5G systems hardware design: R&D challenges

March 09, 2016 // By EDN Europe
Rik Jos
Future 5G systems promise an improvement in mobile bandwidth of up to one-thousand fold over the next ten years. Turning theory into reality is going to mean solving a series of research and development (R&D) challenges in network control, system design and physical-layer design.

The biggest challenge in hardware design will be to cut system power dissipation. For example, a small, 4x4 antenna array with 16 elements is likely to consume 3 to 4W, using today’s best case estimates. Special designs, such as sparse arrays in which the array elements are more widely spaced than in regular arrays, will make it possible to build such antennas and cool them passively.

But we need to do more. We can increase the efficiency of the power amplifiers by using new techniques that do not require power-hungry linearization. We can reduce the power consumption of data converters by reducing their bit depth and making use of RF DACs. Researchers should also work on validating the assumption that digitization noise, phase noise and spurious signals from the amplifiers average out in the far field, so we can design 5G equipment with simpler, more energy-efficient components.

Another large R&D challenge is the assembly of mm-wave antenna array panels. We need new techniques that allow sufficient cooling, guarantee the required system performance and are suitable for low-cost and high-volume manufacturing. The key issue will be to connect the semiconductor chips electrically to the antennas as well as mechanically to the cooling plate - existing solutions are too expensive for use in a 5G roll-out.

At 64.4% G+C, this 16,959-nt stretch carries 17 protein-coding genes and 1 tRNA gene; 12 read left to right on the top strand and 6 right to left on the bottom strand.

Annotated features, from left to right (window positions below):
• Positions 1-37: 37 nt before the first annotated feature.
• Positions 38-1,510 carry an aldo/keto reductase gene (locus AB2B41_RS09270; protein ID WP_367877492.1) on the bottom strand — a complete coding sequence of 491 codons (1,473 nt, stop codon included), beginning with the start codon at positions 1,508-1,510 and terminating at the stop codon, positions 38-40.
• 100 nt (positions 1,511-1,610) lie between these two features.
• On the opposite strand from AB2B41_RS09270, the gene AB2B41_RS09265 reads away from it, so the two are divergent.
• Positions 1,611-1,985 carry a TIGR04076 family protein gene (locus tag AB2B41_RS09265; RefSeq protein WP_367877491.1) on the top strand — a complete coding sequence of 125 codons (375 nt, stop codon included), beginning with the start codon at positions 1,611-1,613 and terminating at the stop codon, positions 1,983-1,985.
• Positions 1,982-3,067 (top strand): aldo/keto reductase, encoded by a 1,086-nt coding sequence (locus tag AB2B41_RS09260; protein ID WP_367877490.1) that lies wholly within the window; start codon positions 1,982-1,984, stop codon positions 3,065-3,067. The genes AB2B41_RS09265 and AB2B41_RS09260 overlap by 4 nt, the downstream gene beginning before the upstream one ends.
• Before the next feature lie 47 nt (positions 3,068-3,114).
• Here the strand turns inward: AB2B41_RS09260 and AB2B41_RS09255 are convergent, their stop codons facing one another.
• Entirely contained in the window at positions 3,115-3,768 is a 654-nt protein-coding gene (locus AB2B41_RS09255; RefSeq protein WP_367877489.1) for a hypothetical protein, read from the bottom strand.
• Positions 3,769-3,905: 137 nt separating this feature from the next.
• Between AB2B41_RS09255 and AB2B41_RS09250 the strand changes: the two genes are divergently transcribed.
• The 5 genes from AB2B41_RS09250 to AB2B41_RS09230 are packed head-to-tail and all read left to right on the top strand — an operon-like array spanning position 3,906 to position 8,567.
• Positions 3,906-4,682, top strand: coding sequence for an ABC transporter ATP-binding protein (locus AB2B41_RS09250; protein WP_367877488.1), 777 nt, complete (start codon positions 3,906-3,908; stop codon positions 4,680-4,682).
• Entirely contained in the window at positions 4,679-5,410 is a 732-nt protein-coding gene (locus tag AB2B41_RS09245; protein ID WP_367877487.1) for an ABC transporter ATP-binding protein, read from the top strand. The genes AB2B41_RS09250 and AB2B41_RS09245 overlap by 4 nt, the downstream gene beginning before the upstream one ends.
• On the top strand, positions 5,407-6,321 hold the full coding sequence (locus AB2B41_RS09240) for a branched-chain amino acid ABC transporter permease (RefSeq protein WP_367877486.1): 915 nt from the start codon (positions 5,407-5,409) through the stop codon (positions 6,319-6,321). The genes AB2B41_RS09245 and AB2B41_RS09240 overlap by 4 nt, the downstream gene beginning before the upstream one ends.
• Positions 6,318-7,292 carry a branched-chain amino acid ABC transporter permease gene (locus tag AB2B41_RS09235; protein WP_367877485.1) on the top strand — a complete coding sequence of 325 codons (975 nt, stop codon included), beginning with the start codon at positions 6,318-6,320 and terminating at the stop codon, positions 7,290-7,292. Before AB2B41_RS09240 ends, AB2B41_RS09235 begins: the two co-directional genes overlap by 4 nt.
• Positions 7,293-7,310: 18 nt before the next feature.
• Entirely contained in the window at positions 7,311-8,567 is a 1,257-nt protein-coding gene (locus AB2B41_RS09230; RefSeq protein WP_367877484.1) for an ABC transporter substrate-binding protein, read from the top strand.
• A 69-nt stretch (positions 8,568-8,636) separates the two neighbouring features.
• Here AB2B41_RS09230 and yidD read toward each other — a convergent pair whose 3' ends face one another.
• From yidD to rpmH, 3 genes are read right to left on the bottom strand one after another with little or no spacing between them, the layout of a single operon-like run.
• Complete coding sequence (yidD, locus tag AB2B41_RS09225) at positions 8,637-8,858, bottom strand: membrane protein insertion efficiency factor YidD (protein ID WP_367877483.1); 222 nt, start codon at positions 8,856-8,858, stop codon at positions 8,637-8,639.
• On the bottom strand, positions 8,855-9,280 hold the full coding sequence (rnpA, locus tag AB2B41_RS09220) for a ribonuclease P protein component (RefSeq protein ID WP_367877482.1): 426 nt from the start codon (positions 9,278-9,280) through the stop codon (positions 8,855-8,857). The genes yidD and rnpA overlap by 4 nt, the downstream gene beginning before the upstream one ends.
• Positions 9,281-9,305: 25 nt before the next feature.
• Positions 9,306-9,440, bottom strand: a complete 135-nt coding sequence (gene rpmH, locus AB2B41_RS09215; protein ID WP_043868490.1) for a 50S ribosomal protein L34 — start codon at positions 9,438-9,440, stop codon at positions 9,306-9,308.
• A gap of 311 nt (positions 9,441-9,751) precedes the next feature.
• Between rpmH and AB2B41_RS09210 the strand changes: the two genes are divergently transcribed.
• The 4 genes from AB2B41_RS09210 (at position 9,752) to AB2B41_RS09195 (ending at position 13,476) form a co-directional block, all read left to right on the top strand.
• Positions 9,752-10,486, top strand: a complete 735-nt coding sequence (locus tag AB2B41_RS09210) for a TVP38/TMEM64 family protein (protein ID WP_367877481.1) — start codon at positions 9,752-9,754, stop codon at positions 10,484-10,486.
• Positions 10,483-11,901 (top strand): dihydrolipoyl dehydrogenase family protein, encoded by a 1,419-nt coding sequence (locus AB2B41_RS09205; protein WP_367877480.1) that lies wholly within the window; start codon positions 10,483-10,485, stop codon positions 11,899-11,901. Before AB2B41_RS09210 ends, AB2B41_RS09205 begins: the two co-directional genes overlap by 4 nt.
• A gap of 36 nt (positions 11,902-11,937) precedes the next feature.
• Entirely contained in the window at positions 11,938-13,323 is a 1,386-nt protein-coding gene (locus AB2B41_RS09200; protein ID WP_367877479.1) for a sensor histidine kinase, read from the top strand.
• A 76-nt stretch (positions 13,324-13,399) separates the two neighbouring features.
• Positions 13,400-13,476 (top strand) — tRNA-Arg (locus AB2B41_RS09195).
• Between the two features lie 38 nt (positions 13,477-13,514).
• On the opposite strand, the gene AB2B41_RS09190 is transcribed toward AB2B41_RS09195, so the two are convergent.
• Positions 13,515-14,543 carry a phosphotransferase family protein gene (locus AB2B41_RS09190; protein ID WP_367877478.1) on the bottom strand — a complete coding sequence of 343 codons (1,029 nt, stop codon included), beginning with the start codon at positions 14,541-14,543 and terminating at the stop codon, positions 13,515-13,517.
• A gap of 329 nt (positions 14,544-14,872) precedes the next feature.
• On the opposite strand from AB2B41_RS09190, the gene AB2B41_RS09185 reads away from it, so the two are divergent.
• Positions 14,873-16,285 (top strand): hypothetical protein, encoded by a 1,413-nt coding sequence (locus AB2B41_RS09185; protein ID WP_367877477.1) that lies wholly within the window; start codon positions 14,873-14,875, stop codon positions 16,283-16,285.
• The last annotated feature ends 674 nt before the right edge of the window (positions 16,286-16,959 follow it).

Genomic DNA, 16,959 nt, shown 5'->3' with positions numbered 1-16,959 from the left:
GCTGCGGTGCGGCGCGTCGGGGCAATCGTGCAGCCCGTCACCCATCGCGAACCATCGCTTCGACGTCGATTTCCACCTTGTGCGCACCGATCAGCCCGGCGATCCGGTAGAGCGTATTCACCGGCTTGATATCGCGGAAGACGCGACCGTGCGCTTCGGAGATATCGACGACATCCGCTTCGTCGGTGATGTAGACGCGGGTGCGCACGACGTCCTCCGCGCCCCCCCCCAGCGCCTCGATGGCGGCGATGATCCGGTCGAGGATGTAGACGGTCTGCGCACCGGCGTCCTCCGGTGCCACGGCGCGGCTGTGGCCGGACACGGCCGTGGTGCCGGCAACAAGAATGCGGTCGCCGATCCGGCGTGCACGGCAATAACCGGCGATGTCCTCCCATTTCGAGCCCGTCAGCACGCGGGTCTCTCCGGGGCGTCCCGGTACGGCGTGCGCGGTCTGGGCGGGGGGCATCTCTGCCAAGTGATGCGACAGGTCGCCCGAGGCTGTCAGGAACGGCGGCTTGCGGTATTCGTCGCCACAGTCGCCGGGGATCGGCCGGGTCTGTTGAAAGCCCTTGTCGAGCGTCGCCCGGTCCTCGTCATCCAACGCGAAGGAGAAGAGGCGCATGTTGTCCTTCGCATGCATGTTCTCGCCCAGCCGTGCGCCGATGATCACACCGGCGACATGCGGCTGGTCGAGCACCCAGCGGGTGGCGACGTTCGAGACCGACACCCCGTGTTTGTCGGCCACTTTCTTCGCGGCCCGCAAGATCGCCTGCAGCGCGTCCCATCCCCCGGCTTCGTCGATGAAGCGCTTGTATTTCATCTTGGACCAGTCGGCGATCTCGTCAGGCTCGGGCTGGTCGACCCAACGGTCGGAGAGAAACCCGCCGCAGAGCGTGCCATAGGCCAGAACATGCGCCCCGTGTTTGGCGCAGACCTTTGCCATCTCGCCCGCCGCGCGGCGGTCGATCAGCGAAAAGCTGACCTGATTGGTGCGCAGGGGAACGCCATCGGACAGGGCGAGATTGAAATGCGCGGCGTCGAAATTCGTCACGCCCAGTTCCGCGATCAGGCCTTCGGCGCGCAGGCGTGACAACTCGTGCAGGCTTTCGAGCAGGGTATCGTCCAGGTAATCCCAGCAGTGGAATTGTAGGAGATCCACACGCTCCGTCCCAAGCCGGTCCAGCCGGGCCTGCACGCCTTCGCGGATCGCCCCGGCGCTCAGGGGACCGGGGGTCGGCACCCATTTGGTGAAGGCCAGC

There’s work to be done on the antennas themselves, too, especially the influence of mutual coupling between antennas on the performance of the power amplifiers. This coupling shifts the load impedance, causing an unwanted phase shift in the power amplifier. This distorts the beam it is helping to form and may also affect the reliability of the semiconductor devices in it. So we need to develop inter-antenna isolation and/or correction algorithms, plus load-insensitive power amplifier architectures to solve the problem.

Low noise amplifier designs need updating, too. The LNAs in an array antenna receive all signals from all directions and so can distort any particularly strong signals they receive, desensitizing the receiver. Therefore we need LNAs with high linearity and the lowest noise figures possible –which is difficult to achieve at low power consumption as well.

We’re still awaiting 5G standardization, but while that happens we can be working on better signal filtering approaches, even though the requirements may not be as severe as in current wireless infrastructure systems. Integration of filters, either on-chip or in the antenna panel board, will be needed to meet size constraints. We also need to develop new filtering techniques at mm-wave frequencies that are small and can be integrated at low cost.

Finally, we need to do more work on antenna array architectures that can steer multiple beams simultaneously to several users at once. Such panels make use of spatial diversity, which puts requirements on the beam shape and the beam steering. When antenna arrays get big, to allow them to be passively cooled, beams get small – so the requirements throughout the system to enable accurate beam steering may be particularly hard to meet.

Which of these challenges is most important? My money is on two: fixing the power consumption issue,